When faced with the financial challenges associated with economic downturns and changes in the business landscape, employers are confronted with the reality of having to reevaluate how they have done business in the past and, typically, end up charting a new course for the future. In addition to restructuring how a company will conduct its operations, what often also emerges from this process is an employer’s decision to significantly restructure and reduce the size of the organization’s workforce.
However, reductions in force or layoffs require employers to consider and comply with a complex web of federal, state and local laws addressing or impacting a multitude of different issues including, among others:
- How much advance notice must be provided to employees selected for layoff
- The form of such notice
- How employees are selected
- Requirements relating to the use of employee releases of potential claims in exchange for severance benefits
For example, where an employer has a minimum threshold number of employees and is instituting a plant or facility closing or a layoff of a particular size, the employer may be required to give the selected employees 60 days written notice of the workforce reduction, pursuant to the Worker Adjustment and Retraining Notification Act of 1988 (WARN) and similar applicable state laws. Likewise, there a variety of complicated procedures and requirements that must be satisfied, pursuant to the Older Workers Benefit Protection Act of 1990 (OWBPA), in order for an employer to obtain a lawful waiver and release from employees covered by the Age Discrimination in Employment Act of 1967 (ADEA).
As a result, implementing a reduction in force requires a thorough understanding of the employer’s objectives as well as careful planning not only in how to analyze and structure a workforce reduction but also in how to select employees for layoff in a manner that minimizes potential legal exposure, including to claims of harassment, discrimination and retaliation. Moreover, when not implemented properly, reductions in force can unnecessarily cause employers to be exposed to an increased risk of litigation and other legal challenges, often at substantial and anticipated cost.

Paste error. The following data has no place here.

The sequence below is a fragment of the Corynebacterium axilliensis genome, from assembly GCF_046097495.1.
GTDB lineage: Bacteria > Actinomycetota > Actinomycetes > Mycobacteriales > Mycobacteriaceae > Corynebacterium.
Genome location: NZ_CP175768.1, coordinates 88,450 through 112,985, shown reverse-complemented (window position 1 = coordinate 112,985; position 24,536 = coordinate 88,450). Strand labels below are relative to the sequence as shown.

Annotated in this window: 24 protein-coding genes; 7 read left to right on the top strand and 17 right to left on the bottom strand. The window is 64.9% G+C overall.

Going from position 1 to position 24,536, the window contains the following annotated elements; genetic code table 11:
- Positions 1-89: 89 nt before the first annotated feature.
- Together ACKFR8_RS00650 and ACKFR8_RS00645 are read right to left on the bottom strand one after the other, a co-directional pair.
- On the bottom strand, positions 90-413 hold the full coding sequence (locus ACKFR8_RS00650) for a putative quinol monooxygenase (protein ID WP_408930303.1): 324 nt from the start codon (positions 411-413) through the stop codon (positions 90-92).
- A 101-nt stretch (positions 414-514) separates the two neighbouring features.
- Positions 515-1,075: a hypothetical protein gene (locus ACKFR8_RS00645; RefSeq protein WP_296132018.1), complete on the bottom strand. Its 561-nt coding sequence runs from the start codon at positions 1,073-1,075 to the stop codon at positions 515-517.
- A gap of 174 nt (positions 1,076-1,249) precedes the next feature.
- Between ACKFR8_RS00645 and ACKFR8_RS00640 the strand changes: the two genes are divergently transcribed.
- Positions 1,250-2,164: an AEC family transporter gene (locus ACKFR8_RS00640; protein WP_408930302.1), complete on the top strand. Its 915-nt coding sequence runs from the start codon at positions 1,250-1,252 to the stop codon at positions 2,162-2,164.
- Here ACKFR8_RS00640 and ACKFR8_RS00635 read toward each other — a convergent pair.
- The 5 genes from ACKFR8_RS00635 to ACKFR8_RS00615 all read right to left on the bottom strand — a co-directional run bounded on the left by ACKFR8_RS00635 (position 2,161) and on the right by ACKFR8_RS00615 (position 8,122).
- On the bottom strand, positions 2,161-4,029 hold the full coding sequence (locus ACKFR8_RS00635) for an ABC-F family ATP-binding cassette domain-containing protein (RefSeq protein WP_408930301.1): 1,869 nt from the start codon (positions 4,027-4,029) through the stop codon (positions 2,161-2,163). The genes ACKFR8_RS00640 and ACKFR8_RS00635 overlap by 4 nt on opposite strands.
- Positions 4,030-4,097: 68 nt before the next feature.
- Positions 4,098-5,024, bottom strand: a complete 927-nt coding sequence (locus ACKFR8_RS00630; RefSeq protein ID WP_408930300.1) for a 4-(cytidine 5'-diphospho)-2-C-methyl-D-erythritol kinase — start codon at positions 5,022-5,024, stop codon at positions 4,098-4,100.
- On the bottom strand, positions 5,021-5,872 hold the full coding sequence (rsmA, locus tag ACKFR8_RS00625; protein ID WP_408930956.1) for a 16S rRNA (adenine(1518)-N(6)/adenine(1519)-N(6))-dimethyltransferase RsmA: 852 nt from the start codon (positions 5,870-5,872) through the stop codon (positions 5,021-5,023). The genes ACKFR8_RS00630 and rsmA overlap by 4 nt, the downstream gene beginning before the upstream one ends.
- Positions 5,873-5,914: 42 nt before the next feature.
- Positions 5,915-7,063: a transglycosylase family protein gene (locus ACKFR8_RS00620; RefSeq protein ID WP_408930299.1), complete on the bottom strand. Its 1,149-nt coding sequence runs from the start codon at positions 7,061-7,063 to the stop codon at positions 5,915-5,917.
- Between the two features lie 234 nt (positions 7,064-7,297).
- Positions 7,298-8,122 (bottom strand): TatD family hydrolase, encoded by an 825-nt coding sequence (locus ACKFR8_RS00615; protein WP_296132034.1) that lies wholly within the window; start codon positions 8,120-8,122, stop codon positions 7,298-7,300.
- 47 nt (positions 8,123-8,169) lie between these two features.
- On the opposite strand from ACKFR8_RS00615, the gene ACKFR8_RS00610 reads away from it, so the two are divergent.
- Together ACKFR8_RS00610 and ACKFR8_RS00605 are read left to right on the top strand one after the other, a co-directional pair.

At Miller Legal Group, P.C., we help employers and their HR leadership teams to understand and properly navigate the uncertainties associated with structuring and implementing both voluntary and involuntary reductions in force. To this end, we advise employers on the various laws and issues which impact reductions in force, conduct impact analyses for persons in protected classes, and prepare the necessary notices, releases, agreements and other documentation to minimize the potential for individual as well as class action claims.
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Contact a Los Angeles and Orange County Layoff and Workforce Reduction Attorney
For more information about what we do, our alternative fee arrangements, or to schedule a Litigation Avoidance consultation with an experienced Los Angeles and Orange County employment law attorney specializing in layoffs and reductions in force at Miller Legal Group, P.C., please contact us at our South Bay employment law firm by e-mail or by telephone at (310) 426-2650.